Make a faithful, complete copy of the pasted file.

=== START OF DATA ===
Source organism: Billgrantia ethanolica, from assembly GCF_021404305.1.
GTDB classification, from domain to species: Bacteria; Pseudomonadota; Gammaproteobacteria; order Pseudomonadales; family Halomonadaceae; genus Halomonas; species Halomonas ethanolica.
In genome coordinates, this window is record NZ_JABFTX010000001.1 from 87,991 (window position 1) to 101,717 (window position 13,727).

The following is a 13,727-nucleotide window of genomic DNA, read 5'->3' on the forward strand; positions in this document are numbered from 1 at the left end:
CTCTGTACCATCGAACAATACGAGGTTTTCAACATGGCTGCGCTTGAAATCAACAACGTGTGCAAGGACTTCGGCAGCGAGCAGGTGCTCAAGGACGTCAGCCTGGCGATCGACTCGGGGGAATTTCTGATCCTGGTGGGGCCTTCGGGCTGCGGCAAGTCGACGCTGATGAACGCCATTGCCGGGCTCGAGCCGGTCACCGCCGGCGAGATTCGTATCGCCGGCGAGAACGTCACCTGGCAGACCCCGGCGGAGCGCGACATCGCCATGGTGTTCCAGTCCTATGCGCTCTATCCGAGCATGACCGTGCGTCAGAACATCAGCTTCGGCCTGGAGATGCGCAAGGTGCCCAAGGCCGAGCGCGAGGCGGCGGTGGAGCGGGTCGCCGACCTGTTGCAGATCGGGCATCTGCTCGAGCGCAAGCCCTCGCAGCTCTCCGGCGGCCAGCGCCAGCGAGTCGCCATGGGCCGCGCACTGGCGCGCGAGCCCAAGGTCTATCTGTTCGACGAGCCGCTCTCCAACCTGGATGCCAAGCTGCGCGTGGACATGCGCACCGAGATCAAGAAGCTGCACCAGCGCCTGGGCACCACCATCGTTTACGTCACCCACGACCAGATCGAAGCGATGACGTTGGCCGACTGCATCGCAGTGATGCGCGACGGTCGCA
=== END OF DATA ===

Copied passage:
Source organism: Billgrantia ethanolica, from assembly GCF_021404305.1.
GTDB classification, from domain to species: Bacteria; Pseudomonadota; Gammaproteobacteria; order Pseudomonadales; family Halomonadaceae; genus Halomonas; species Halomonas ethanolica.
In genome coordinates, this window is record NZ_JABFTX010000001.1 from 87,991 (window position 1) to 101,717 (window position 13,727).

The following is a 13,727-nucleotide window of genomic DNA, read 5'->3' on the forward strand; positions in this document are numbered from 1 at the left end:
CTCTGTACCATCGAACAATACGAGGTTTTCAACATGGCTGCGCTTGAAATCAACAACGTGTGCAAGGACTTCGGCAGCGAGCAGGTGCTCAAGGACGTCAGCCTGGCGATCGACTCGGGGGAATTTCTGATCCTGGTGGGGCCTTCGGGCTGCGGCAAGTCGACGCTGATGAACGCCATTGCCGGGCTCGAGCCGGTCACCGCCGGCGAGATTCGTATCGCCGGCGAGAACGTCACCTGGCAGACCCCGGCGGAGCGCGACATCGCCATGGTGTTCCAGTCCTATGCGCTCTATCCGAGCATGACCGTGCGTCAGAACATCAGCTTCGGCCTGGAGATGCGCAAGGTGCCCAAGGCCGAGCGCGAGGCGGCGGTGGAGCGGGTCGCCGACCTGTTGCAGATCGGGCATCTGCTCGAGCGCAAGCCCTCGCAGCTCTCCGGCGGCCAGCGCCAGCGAGTCGCCATGGGCCGCGCACTGGCGCGCGAGCCCAAGGTCTATCTGTTCGACGAGCCGCTCTCCAACCTGGATGCCAAGCTGCGCGTGGACATGCGCACCGAGATCAAGAAGCTGCACCAGCGCCTGGGCACCACCATCGTTTACGTCACCCACGACCAGATCGAAGCGATGACGTTGGCCGACTGCATCGCAGTGATGCGCGACGGTCGCA